Saturday, December 24, 2011

Rotation in Palliative Care

This month, I decided to do a rotation in palliative care and already I'm wondering what on earth I've gotten myself into. The training is very valuable, but the process can be heart breaking. The Palliative Care Team that I am working with is extremely compassionate toward end of life care. I am learning all kinds of techniques for speaking with families and providing comfort measures. It is important to me that I learn these skills so I can give comfort and support to my own patients some day. If I had my preference, my patients would just live forever.

My first patient on the first day of the rotation was a patient who is my age. This patient is suffering from advanced lymphoma which is complicated by an intracranial bleed. They have been married for about as long as Matt and I have been married. I couldn't help but think about my husband when I was speaking to the patient’s family. It was difficult for me to look at the family without thinking of how tragic it would be to lose my own spouse. I had trouble keeping the tears back and it took every ounce of professionalism I could muster to hold it together. It's so difficult when patients remind you of your own loved ones, but I find that more often than not I begin making these associations.

The patient had been on comfort care measures only, but a new oncologist on the service had some hope for a palliative treatment that might improve the patient's neurological status. It would involve weekly intrathecal chemotherapy. The oncology team had good intentions. They were invested in saving the life of the patient. We are all trained from the beginning of medical school that the goal is to save lives. Death equals failure, but is ultimately unavoidable. Now the family is torn between keeping their loved one comfortable and doing everything medically possible to extend their life. There is no right decision.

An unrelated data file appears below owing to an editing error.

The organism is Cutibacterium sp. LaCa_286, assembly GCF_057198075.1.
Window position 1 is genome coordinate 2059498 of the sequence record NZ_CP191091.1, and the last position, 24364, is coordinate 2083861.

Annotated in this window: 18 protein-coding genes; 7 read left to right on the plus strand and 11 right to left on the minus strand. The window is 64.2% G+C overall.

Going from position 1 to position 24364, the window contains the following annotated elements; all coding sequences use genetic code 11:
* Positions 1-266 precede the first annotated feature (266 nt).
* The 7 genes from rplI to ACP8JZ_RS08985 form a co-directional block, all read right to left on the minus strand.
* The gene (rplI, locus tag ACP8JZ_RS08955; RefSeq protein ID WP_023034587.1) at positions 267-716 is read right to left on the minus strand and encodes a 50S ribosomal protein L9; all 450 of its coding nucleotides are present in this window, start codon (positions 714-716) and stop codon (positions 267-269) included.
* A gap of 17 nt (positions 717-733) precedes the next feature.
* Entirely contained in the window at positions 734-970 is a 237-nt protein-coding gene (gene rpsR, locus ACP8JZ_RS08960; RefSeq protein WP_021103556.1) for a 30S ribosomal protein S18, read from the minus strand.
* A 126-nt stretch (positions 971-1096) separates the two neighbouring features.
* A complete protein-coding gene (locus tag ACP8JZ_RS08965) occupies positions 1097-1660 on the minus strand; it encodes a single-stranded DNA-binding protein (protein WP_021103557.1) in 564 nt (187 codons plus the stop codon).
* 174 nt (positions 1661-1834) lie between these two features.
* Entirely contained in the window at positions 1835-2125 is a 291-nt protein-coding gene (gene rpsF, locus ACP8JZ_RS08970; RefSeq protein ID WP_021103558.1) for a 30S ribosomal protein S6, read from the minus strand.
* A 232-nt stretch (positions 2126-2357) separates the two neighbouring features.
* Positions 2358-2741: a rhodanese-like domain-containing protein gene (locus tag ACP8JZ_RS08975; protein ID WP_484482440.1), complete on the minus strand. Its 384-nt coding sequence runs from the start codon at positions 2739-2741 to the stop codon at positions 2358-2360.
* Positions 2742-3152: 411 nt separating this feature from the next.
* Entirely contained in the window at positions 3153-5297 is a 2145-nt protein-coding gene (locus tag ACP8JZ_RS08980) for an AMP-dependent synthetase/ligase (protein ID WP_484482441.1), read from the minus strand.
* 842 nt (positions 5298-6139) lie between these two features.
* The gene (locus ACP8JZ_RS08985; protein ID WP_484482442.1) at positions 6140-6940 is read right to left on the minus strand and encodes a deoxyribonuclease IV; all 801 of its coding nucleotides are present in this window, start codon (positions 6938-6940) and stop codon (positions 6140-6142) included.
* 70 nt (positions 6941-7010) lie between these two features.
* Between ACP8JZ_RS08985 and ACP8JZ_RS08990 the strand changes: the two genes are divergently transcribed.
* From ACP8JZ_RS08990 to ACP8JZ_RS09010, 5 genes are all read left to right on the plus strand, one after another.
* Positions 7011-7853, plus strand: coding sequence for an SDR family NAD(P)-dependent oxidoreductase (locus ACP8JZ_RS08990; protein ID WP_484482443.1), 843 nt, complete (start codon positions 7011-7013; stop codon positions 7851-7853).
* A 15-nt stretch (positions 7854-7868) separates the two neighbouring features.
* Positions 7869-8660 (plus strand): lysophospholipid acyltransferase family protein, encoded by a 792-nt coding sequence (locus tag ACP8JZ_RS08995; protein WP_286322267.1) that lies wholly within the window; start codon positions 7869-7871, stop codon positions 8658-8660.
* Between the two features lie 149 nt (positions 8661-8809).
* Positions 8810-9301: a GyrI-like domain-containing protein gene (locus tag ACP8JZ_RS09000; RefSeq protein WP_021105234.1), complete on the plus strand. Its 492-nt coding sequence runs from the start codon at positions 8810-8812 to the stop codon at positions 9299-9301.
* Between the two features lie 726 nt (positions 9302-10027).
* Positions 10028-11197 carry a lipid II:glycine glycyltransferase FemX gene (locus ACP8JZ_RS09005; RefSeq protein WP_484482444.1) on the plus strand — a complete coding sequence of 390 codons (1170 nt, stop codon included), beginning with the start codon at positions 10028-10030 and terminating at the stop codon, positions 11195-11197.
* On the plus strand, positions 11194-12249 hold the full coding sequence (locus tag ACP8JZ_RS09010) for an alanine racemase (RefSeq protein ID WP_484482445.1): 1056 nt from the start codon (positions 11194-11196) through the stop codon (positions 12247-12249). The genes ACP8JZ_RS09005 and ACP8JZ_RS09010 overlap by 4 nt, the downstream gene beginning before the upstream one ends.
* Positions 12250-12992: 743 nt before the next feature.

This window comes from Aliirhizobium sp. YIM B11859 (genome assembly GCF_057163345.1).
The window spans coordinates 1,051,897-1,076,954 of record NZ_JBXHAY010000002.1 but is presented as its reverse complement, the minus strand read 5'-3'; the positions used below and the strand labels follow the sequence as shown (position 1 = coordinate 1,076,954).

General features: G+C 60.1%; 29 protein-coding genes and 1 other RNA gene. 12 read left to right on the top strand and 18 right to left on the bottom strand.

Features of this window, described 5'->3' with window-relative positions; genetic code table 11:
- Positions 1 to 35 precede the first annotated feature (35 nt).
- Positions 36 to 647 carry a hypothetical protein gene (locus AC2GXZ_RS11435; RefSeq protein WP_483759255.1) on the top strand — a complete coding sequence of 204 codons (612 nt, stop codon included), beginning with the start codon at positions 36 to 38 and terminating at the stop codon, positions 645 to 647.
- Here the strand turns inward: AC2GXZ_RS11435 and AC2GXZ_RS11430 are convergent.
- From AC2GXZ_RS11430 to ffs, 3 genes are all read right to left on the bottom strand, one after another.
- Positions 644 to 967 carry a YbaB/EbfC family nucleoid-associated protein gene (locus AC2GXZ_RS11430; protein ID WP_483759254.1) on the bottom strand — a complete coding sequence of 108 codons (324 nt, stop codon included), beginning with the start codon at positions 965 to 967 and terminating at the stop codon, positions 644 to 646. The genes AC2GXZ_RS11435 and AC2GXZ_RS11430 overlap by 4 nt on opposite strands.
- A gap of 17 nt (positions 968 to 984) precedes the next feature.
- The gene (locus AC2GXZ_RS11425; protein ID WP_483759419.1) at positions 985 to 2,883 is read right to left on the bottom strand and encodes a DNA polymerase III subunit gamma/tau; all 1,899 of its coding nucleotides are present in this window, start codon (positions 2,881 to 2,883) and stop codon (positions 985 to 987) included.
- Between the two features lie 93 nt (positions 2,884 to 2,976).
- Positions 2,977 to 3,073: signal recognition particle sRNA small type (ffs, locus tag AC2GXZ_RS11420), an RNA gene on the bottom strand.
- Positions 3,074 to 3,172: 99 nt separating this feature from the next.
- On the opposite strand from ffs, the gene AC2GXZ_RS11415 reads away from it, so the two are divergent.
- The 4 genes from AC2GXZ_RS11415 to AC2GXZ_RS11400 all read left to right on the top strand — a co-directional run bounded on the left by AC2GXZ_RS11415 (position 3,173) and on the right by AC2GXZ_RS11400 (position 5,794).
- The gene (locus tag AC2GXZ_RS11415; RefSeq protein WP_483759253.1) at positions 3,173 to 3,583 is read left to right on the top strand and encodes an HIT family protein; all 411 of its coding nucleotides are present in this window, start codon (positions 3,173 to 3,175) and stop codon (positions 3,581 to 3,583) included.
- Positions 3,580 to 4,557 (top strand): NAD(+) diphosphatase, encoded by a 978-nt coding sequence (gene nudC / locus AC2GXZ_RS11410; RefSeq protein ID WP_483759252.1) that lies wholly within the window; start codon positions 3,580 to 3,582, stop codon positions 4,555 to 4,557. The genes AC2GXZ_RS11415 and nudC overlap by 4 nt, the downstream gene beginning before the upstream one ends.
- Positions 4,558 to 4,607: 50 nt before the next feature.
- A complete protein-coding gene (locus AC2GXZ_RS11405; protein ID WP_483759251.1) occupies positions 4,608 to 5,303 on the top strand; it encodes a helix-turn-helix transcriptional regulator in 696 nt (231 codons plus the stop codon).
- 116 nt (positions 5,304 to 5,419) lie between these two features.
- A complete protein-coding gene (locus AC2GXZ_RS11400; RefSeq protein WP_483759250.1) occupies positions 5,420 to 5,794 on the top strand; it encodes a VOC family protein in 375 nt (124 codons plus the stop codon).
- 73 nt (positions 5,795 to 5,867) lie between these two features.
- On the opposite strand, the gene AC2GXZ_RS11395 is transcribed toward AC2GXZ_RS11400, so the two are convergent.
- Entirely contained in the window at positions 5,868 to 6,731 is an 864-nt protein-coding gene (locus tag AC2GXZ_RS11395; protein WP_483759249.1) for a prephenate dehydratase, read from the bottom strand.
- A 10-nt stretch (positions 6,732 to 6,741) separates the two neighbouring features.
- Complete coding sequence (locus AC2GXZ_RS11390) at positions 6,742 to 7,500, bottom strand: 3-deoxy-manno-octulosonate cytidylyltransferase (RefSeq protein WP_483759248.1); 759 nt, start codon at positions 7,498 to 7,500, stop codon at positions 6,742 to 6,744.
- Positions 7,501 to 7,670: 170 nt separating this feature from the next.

According to family members, this patient is a fighter and has expressed his wishes to fight the disease until his death. Following this logic, should we do everything medically possible? Where is the endpoint? At what point do we cross the line of "do no harm" while using heroic measures to save the patients? Is the Palliative care team correct in their philosophy of comfort care measures or are the oncologist’s efforts more appropriate? I'm not sure any of us have the answer. It's a judgment call.

After reflecting on this case, I think the important thing for this patient was to keep the patient comfortable while doing everything possible to treat his cancer so the family can be at peace with the efforts to help their loved one. It is important that we don’t force our own beliefs on those that trust us in the end. The death process is very individual. The patient's wishes should be at the forefront of our thoughts when we are making treatment decisions. My own opinion is shaped and formed by my experience with the death of my father. He was also a “fighter” and wanted to treat his multiple myeloma until the very end. He taught me that some people value quantity of time over the medical profession’s judgement of quality of life and this must be considered if we want our patients to face their death with dignity and peace. I still have a lot to learn when it comes to ethics in medicine and I encourage people to respond with their own advice and opinions on this topic.